Four Questions to Ask Yourself Before You Buy Curriculum

Buying curriculum is a commitment of money, time, and resources. It is the biggest decision you will make after deciding to homeschool.

How to buy the right curriculum for your family is often overlooked. When I was homeschooling Bridget, I bought a number of curriculums. Each was not quite right for a variety of reasons. Sometimes, it was a matter of the amount of preparation time, or it didn’t suit my daughter’s learning style, or I thought it too low level. There were always reasons.

Here is the rub; it took money, time and resources to discover what I didn’t want. I was often spinning my wheels trying to find the perfect curriculum. After much trial and error I learned I was asking the wrong questions. I was asking questions like: how many hours does it take to do, or, what level is the reading, or, what is their refund policy.

Now, as a seasoned homeschooler, I see the problem was I had not yet formed my own philosophy of education. If you want to make sure you get the maximum value from homeschooling, you need a philosophy of education. If you think you just reading a book on home educating is enough—it isn’t. You will need to drill down and ask: How does this curriculum align with my own deeply held values about learning, the child, the purpose of education, and my worldview?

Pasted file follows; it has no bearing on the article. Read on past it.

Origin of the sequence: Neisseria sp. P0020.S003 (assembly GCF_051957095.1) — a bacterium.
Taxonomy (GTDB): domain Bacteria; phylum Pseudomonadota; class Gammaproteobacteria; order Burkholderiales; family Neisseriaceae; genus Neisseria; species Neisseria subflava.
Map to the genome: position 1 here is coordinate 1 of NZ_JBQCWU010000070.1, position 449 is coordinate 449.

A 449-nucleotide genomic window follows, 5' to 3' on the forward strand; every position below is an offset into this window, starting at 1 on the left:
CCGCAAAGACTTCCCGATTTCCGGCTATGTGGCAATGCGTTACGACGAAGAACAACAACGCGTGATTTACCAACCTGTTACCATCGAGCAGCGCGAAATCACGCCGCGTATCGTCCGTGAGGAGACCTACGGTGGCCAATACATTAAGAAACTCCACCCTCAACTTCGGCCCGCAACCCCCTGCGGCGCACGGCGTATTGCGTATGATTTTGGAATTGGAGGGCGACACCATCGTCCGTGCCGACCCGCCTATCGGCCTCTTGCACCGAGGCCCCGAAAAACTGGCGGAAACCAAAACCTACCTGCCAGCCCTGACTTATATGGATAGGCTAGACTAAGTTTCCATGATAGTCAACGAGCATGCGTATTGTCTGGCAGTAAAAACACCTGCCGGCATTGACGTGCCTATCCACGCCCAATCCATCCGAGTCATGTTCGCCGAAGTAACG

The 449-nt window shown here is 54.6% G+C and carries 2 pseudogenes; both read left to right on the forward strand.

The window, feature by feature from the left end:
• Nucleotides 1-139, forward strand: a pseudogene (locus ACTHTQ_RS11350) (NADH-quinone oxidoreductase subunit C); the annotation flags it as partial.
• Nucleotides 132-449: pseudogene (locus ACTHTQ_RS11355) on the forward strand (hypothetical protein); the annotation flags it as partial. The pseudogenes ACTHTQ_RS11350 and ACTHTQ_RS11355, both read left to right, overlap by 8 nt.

I have developed the following four questions aimed at helping you develop your personal view of education and to get a curriculum that meets your needs. Likely there are more than four questions to ask but these cover the foundational issues.

You will note I offer Charlotte Mason’s views as the better part of the answer to challenges facing a homeschool family. I can think of no beter philosophy of education than hers, but you must decide for yourself.

  1. What is their view of the child?

There are two views of children in education; others are variations on these two. The first sees the child as a product of his environment. I call it the “child as bucket” approach, from the quote by W.B. Yeats:

 Education is not the filling of a bucket, but the lighting of a fire.